Climate surprise: Warming planet helps Florida mangroves conquer oysters
ORLANDO, Fla. — Within a coastal refuge of tiny islands and sea water saltier than the ocean is a climate battle among natural Florida’s titans. It’s happening in Central Florida’s remote and alluring Mosquito Lagoon, which nearly abuts Kennedy Space Center launch pads at the Atlantic Ocean. Reigning guardians of the lagoon are oysters. They assemble in fortresses of low mounds, or reefs that appear above water at low tide. Their closely clustered shells suggest an invincible bristle of daggers and shields. Invaders of Mosquito Lagoon are mangroves. Leafy and leggy, they are the only tree spec...
Wildfire smoke up is to 10 times more harmful to breathe than other air pollution, new study finds
SAN JOSE, Calif. — Choking smoke from record wildfires blanketed Northern California last summer and fall. It turned Bay Area skies an otherworldly orange, raising health concerns over a hazard that is increasing as temperatures continue to climb and poorly managed forests burn out of control each year across the West. With this winter being extraordinarily dry, the chances of another big wildfire year are high. But the flames may not pose the biggest danger to the most people: A new study published Friday found that tiny particles of soot from wildfires, which millions of Californians are bre...
The Mercury News
New exotic invasive snake is captured in Everglades National Park. It’s likely a released pet
MIAMI — Visitors hiking the Mahogany Hammock Trail in Everglades National Park earlier this month spotted an unfamiliar snake. It turned out to be a brand new invasive species. The hikers alerted park staff of the sighting. Park staff and biologists from the United States Geological Survey’s Fort Collins Science Center captured the snake, which was identified as a non-native Central American milk snake. It appears to be a solo snake, good news for a park and Everglades ecosystem overrun by exotic invasive reptiles. “This individual is thought to be a released pet because of its docile behavior...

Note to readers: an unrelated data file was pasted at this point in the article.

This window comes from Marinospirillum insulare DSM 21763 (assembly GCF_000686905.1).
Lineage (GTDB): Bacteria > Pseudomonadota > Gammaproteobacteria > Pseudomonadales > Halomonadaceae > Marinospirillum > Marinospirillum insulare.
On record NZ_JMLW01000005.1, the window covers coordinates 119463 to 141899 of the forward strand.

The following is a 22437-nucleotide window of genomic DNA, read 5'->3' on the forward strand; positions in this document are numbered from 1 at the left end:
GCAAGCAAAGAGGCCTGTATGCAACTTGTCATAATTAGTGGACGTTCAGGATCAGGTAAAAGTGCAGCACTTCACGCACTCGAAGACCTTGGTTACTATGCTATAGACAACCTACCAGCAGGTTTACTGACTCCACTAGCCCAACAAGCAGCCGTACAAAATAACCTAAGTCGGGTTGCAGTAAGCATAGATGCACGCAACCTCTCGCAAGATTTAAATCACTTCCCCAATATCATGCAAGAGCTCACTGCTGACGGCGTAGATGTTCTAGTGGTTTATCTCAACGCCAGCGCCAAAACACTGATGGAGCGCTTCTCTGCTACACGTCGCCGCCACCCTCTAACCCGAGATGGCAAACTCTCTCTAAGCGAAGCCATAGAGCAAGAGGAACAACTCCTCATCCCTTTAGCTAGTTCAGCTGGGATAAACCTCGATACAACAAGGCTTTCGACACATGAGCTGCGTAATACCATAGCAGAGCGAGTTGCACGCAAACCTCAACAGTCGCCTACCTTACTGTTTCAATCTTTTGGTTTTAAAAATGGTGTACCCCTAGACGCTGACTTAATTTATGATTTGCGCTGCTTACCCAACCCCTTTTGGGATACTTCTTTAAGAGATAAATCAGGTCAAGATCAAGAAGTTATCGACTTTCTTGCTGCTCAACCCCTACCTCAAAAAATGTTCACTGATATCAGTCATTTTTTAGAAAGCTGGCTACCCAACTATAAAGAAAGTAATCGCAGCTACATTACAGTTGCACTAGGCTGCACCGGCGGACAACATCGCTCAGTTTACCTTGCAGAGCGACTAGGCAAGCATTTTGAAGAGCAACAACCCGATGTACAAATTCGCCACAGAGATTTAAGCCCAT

Gray whales learn daring feeding strategy in Puget Sound: Digging for ghost shrimp at high tide
SEATTLE — Every spring, a small group of about a dozen gray whales pauses along an epic migration from calving lagoons in Baja California to their feeding grounds in the Arctic. They travel more than 170 miles off their coastal migration route, to stop off in northern Puget Sound. There, they linger from about March through May. Now scientists think they know why the Sounders, as this beloved group of regulars is known, likes to visit — and hang around. New research confirms these whales have figured out a brilliant feeding strategy. Combining drone photography with long-term data on the Sound...
The Seattle Times
Great white shark numbers up significantly in Monterey Bay
SAN JOSE, Calif. — Researchers have discovered a "dramatic increase" in the number of great white sharks swimming in Monterey Bay in recent years, including an area off Santa Cruz County where a surfer was killed last year, according to a new study published Tuesday. Juvenile great white sharks — younger animals that are between 5 and 9 feet long — that traditionally concentrated in warm waters off northern Mexico and Southern California have moved north since 2014 as water temperatures have warmed, the study found. Where once there were no juvenile white sharks spotted in the ocean between Ma...
The Mercury News
Dolphin man: For 50 years, biologist has studied bottlenose dolphins from a research center on Florida’s Gulf Coast
CHICAGO – Beginning his work in marine biology, Randy Wells thought he was a shark guy. But the teenager whose family had just moved from Peoria to Florida’s Gulf Coast volunteered to help a local researcher study the migration patterns of the bottlenose dolphins off of Sarasota. And now it’s 50 years later and Wells — a staff scientist at Brookfield Zoo in suburban Chicago since 1989 — heads the world’s longest running study of a marine mammal population in the wild, tracking the lives, loves and losses of some 170 Sarasota Bay dolphins and delivering globally significant insight into these c...
After a tough 2020 of small fish and COVID-19, North Pacific pollock fleet prepares for winter season
Skipper Kevin Ganley spent most of the summer and fall pulling a massive trawl net through the Bering Sea in a long slow search for pollock, a staple of McDonald's fish sandwiches. The fish proved very hard to find. "We just scratched and scratched and scratched," Ganley recalls. "It was survival mode." Ganley's boat is part of a fleet of largely Washington-based trawlers that have had a difficult year as they joined in North America's largest single-species seafood harvest. Their catch rates in 2020 during the five-month "B" season that ended Nov. 1 were well below long-term averages. They al...
The Seattle Times